This revolution is not televised, but staged. Alice Birch’s abstract play Revolt. She Said. Revolt Again. provides a blueprint for feminist dissent. A series of short scenes, each as linguistically precise as a Caryl Churchill play, become a kind of instruction manual. They start with a title—Revolutionize the Language (Invert It)—that the action exemplifies. Imagine a staged aircraft safety card: a guide to crashing the patriarchy.
It is not hectoring, but humorous – yet no less staunch for being (seriously) satirical. Rather than an organised coup—‘man’ the barricades and all that—Birch pushes for an uprising of individuals: an act of mass refusal. The first scene sees a woman (Emmanuella Cole) take ownership of sexual language. Rather than being fucked, she fucks back. He screws, so she scissors. He enters her, so she enters him. “I am on you before you are in me,” she snaps. Call it a locking of horns. Birch doesn’t just reveal the inequality, she counters it.
At first, every scene works similarly. One woman refuses marriage: the request to "be my wife". Another demands Mondays off work, simply to get the sleep she needs. As these acts accumulate, they disrupt the whole. Birch’s writing fragments and Madeleine Girling’s clean-cut design grows disordered: a slash of paint across the back wall, a watermelon chopped in two. The red on black is alarming and vivid.
Some have bemoaned the lack of fury in Erica Whyman’s production, flagging up the writer’s instruction: “This play should not be well behaved.” True, it is somewhat dated and detached, but the politeness—no, the civility—is part of the point. Revolt looks entirely reasonable. It makes sense. “Aren’t you tired?” the play asks. Wouldn’t it be better, for all of us, to sort this out? To stop following a system that screws us all? Revolt puts radicalism and resistance within reach.
Yet, it does so while mocking ‘pick and mix’ feminism; the sort of online activism that wears its credentials like a badge of honour. Birch’s revolution will not be merchandised and, with references to North Korea, globalisation and the diamond trade, it takes everyone with it. “It may take years,” says one woman at the end. “Imagine if it took weeks.”
If Birch’s revolution starts with language, Lucy McCormick’s begins with meaning. Triple Threat is—wait for it— a live art reenactment of the New Testament laced with pop anthems. And yes, that really is Jesus getting finger-fucked by his doubting disciple Thomas.
It’s not just that McCormick plays Jesus herself—putting a woman at the heart of the story—but she insists that Mary gets a mother’s lament, so it’s not all about Father and Son. In covering herself in mayo and instant coffee, in stripping off, snogging Judas and waving her bits about, McCormick puts the body back into the Bible. She brings the passion to The Passion.
These iconic images—birth, temptation, crucifixion—have become emptily familiar: the hallowed made hollow through repetition. McCormick restores them with a determined flippancy. Herod downs an Innocent smoothie; the Devil tempts with fags and booze. The glibness works both ways: a criticism and a renewal.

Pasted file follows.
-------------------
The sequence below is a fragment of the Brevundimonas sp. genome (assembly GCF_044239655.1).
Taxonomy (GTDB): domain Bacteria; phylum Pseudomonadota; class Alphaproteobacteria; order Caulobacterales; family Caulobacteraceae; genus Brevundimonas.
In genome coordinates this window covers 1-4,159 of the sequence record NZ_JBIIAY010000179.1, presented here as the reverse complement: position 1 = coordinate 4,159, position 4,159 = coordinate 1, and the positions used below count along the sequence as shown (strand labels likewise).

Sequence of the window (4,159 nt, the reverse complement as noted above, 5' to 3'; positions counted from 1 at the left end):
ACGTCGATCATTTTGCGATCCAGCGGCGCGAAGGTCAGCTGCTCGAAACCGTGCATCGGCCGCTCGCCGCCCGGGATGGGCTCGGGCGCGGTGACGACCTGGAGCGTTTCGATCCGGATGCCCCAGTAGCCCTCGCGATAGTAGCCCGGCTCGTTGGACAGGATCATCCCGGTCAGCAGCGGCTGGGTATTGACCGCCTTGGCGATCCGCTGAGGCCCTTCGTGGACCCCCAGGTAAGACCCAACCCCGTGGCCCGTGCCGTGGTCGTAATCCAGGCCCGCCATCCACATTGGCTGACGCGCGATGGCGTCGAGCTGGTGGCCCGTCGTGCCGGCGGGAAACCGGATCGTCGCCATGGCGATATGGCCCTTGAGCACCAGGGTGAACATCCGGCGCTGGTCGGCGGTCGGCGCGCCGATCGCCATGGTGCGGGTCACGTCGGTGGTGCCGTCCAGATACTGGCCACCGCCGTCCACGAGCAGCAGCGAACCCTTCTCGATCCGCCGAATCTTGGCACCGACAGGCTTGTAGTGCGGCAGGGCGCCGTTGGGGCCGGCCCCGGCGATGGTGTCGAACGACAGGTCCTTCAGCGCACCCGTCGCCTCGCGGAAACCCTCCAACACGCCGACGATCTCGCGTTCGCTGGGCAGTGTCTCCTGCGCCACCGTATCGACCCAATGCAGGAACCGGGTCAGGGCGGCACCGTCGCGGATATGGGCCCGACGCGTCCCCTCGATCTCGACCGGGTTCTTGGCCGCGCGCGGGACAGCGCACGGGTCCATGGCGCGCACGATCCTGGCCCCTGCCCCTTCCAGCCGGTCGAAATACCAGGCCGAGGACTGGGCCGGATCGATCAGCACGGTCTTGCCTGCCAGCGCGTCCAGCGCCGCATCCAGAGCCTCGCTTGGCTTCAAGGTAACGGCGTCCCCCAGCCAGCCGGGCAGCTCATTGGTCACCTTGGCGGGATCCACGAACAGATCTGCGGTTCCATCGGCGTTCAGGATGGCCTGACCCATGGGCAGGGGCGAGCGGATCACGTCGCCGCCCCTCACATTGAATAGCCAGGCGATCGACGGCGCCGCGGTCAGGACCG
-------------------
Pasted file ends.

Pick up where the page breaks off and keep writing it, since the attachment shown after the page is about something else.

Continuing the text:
Repurposing pop songs as a scriptural soundtrack—Lady Gaga’s ‘Born This Way’ and Justin Bieber’s ‘Sorry’ become theological treatises—not only flags our own false gods and pop idols, it reveals the way profound lyrics are put to profane tunes for profit. Nothing means anything any more. Against that, Triple Threat becomes a tirade against vacuity and its causes: profit, patriarchy and passive acceptance. Yet, though theologically lightweight, it’s also its own antidote. As we sing along, we become a congregation.
A decade ago, 63,000 people complained that Jerry Springer: The Opera was blasphemous. Stewart Lee and Richard Thomas put Jesus in a nappy. Again, (s)he’s fingered in the arse here. And yet: no protests, no boycotts. Not a peep. In a world without meaning, where anything goes, McCormick asks if anything’s sacred?
Across town, Rhiannon Faith wants us to look out for ourselves – and each other. Despite the scatological title, Scary Shit is a fluffball of a show: sub-Bryony Kimmings with added sugar. Joined onstage by her friend Maddy Morgan, a silent scowl to Faith’s full-beam smile, the pair lay out their anxieties – and it’s alarming to realise how many are specifically female. Not having children. Eyebrow threading. Smear tests. Faith’s phobia of phones comes from being dumped down the line.
Playing out a course of cognitive behavioural therapy, Scary Shit advocates creativity as a cure: a way of expressing fears, rehearsing for life and building safe spaces. In homemade armour—Morgan’s gold shoulder spikes and Faith’s fluffy pink crash helmet—the two dance courgette dick dances and open up about their own anxiety disorders. Despite the best of intentions, however, it’s all so softly-softly. Revolt, you think. Revolt again.